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What is the legal significance of the Supreme Court case United States v. Jimenez Recio?

The Supreme Court's ruling in United States v.

Jimenez Recio overturned a previous Ninth Circuit precedent that had held a conspiracy terminates when there is "affirmative evidence of defeat of the object of the conspiracy."

The Court unanimously rejected the Ninth Circuit's "defeat of the object" test, ruling that a conspiracy does not automatically terminate just because the government has intervened and the scheme has failed.

The Court held that a conspiracy continues until either the objectives of the conspiracy have been accomplished, the parties have abandoned the conspiracy, or the party has withdrawn.

The decision clarified that the government can prosecute a defendant for conspiracy even if the object of the conspiracy has been frustrated or the conspiracy has failed.

The case established that the government does not have to prove the conspiracy was successful in order to convict someone of conspiracy.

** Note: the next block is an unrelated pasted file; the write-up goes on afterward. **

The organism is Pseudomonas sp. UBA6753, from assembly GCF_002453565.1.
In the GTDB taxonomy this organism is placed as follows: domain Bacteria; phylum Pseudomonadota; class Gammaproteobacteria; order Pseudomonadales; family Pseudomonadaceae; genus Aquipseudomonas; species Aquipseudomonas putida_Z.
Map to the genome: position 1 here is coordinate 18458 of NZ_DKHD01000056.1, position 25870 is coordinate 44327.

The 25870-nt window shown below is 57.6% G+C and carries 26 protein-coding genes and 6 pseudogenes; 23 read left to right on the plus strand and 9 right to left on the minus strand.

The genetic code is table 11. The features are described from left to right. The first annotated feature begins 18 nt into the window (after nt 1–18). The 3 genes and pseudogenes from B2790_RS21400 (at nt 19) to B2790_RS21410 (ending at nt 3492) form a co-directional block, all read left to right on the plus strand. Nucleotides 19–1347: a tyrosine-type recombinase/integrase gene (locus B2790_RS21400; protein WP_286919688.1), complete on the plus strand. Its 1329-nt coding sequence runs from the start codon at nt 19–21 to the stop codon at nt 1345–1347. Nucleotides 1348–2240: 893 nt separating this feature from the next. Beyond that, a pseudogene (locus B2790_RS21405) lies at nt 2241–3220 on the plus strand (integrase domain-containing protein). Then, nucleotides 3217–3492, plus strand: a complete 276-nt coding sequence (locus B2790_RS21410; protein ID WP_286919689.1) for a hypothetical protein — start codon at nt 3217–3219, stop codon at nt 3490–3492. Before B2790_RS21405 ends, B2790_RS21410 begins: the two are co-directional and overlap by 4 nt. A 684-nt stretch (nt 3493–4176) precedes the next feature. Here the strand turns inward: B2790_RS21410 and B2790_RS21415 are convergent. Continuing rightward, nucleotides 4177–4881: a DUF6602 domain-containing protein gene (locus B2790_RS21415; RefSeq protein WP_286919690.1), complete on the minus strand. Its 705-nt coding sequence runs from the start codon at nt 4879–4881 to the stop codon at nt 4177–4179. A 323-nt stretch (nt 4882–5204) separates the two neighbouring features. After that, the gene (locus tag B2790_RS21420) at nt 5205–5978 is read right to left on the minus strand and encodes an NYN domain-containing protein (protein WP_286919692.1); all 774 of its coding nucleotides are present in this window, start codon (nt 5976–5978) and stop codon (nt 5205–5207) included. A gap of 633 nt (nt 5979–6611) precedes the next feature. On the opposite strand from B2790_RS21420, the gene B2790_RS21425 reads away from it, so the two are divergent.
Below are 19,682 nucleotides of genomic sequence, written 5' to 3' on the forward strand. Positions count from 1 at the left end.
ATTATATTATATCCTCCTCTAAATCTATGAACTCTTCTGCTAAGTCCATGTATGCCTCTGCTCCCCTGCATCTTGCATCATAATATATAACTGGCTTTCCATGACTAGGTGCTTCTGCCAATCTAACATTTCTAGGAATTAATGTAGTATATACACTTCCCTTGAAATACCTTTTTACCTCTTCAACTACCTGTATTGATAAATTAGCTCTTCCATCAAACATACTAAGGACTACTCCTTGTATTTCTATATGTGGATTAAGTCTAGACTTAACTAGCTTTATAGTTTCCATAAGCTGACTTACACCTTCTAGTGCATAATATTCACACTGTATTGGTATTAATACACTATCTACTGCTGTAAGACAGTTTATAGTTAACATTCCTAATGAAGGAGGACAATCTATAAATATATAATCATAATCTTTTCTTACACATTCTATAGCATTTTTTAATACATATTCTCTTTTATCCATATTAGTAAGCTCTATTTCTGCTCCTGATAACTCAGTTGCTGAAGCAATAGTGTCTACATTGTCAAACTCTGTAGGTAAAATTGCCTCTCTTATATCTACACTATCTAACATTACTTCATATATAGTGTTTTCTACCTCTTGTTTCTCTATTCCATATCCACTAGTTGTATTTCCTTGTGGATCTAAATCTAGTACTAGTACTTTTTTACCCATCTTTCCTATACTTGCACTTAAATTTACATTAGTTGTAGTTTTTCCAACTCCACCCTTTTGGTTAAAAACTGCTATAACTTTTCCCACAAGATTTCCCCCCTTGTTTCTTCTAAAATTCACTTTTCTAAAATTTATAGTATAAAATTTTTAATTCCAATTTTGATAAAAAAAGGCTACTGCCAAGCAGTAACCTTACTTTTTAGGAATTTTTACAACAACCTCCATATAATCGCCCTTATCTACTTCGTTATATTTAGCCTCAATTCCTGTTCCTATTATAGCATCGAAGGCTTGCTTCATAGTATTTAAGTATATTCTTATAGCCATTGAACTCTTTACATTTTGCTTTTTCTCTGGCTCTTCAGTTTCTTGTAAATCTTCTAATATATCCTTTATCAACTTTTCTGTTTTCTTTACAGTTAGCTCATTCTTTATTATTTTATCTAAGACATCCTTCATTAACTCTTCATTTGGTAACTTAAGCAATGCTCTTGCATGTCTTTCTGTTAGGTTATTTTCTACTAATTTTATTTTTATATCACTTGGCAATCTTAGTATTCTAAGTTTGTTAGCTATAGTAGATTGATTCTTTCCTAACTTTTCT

The ruling affirmed that the essence of a conspiracy offense is the agreement to commit an unlawful act, not the accomplishment of the criminal objective.

Jimenez Recio rejected the Ninth Circuit's view that a conspiracy terminates once the government has intervened and the scheme has been thwarted.

The decision made it easier for prosecutors to convict individuals for conspiracy even when the underlying criminal plan is disrupted by law enforcement.

The case clarified that the abandonment or withdrawal of a conspiracy is an affirmative defense that the defendant must prove.

Jimenez Recio upheld the principle that conspiracy liability can extend to defendants who join an ongoing conspiracy, even if they were not involved from the beginning.

The ruling reaffirmed that the government can prosecute a defendant for conspiracy based on circumstantial evidence of an agreement.

The decision provided guidance on when a conspiracy can be considered to have ended for statute of limitations purposes.

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